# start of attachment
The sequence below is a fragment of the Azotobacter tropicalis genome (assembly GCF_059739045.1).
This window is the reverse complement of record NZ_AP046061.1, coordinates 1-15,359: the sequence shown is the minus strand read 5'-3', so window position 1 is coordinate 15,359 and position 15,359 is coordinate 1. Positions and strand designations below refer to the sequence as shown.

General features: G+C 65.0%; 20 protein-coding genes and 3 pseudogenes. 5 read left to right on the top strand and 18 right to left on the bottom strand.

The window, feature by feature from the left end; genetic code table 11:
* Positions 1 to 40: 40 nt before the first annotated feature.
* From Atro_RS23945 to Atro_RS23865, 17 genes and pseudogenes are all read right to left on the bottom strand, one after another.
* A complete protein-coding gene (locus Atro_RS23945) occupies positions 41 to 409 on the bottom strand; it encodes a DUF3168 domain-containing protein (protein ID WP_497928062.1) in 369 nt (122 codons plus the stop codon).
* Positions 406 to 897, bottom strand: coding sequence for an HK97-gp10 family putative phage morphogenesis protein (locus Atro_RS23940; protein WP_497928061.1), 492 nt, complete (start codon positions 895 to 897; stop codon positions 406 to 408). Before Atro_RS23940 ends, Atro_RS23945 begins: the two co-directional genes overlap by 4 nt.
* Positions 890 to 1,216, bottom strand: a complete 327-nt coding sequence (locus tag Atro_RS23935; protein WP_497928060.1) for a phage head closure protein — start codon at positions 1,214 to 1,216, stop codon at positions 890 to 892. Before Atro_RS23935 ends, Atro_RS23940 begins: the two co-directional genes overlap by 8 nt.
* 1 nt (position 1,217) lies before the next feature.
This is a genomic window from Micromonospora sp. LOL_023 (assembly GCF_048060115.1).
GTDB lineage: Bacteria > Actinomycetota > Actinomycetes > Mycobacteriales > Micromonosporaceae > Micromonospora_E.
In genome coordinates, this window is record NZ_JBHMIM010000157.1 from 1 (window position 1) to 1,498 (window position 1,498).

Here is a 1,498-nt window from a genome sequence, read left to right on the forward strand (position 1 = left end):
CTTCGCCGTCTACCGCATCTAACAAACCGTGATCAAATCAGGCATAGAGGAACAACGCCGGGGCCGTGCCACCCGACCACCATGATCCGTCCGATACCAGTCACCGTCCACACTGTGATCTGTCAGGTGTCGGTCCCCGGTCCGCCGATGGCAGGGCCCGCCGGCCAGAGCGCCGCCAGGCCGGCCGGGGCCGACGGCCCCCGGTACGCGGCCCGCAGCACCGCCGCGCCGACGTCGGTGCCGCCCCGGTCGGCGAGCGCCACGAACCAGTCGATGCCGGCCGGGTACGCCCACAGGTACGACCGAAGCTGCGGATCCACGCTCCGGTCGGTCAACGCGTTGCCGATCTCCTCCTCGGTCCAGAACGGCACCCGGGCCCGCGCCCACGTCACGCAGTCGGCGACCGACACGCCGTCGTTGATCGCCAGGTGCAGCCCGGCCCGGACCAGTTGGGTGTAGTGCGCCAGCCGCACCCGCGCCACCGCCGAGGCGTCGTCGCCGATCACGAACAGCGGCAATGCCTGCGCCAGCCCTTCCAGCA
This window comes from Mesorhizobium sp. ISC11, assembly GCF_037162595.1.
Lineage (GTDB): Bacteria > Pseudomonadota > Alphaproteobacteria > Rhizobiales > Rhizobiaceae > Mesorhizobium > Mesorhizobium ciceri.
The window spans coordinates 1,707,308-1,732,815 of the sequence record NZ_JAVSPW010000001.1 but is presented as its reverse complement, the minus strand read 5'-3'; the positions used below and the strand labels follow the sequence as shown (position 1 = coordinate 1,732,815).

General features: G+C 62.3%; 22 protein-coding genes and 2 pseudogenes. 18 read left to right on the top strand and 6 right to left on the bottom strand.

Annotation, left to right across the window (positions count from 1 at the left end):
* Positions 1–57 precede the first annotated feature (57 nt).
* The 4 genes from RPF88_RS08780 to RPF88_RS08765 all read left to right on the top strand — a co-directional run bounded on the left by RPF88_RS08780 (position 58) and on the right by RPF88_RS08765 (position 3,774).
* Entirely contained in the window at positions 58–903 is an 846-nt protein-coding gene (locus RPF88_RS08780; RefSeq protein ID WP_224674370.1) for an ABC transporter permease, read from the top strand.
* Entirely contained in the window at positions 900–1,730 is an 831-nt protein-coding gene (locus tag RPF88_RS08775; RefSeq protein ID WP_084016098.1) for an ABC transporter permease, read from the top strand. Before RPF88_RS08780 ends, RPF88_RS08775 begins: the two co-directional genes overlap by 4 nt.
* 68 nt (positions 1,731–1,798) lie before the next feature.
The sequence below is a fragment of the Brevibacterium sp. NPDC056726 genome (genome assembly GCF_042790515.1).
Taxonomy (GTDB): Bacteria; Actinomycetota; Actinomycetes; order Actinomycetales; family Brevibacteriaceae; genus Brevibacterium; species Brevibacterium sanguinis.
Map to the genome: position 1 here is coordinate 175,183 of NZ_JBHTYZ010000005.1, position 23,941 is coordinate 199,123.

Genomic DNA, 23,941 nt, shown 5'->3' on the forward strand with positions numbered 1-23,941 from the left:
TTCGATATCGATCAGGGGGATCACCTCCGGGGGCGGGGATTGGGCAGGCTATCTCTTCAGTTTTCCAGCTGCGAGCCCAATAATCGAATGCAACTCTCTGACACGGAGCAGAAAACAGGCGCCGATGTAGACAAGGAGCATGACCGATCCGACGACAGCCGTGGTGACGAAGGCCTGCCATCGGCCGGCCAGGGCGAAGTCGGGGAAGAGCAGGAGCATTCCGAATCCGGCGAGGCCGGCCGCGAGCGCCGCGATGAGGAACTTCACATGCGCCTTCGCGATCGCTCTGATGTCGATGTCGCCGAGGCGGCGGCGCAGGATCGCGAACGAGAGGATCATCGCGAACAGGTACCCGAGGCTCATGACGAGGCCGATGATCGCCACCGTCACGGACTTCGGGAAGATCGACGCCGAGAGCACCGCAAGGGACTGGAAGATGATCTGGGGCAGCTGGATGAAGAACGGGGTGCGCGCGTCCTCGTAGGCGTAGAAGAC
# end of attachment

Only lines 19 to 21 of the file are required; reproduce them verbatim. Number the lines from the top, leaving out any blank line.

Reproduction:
General features: G+C 62.3%; 22 protein-coding genes and 2 pseudogenes. 18 read left to right on the top strand and 6 right to left on the bottom strand.

Annotation, left to right across the window (positions count from 1 at the left end):
* Positions 1–57 precede the first annotated feature (57 nt).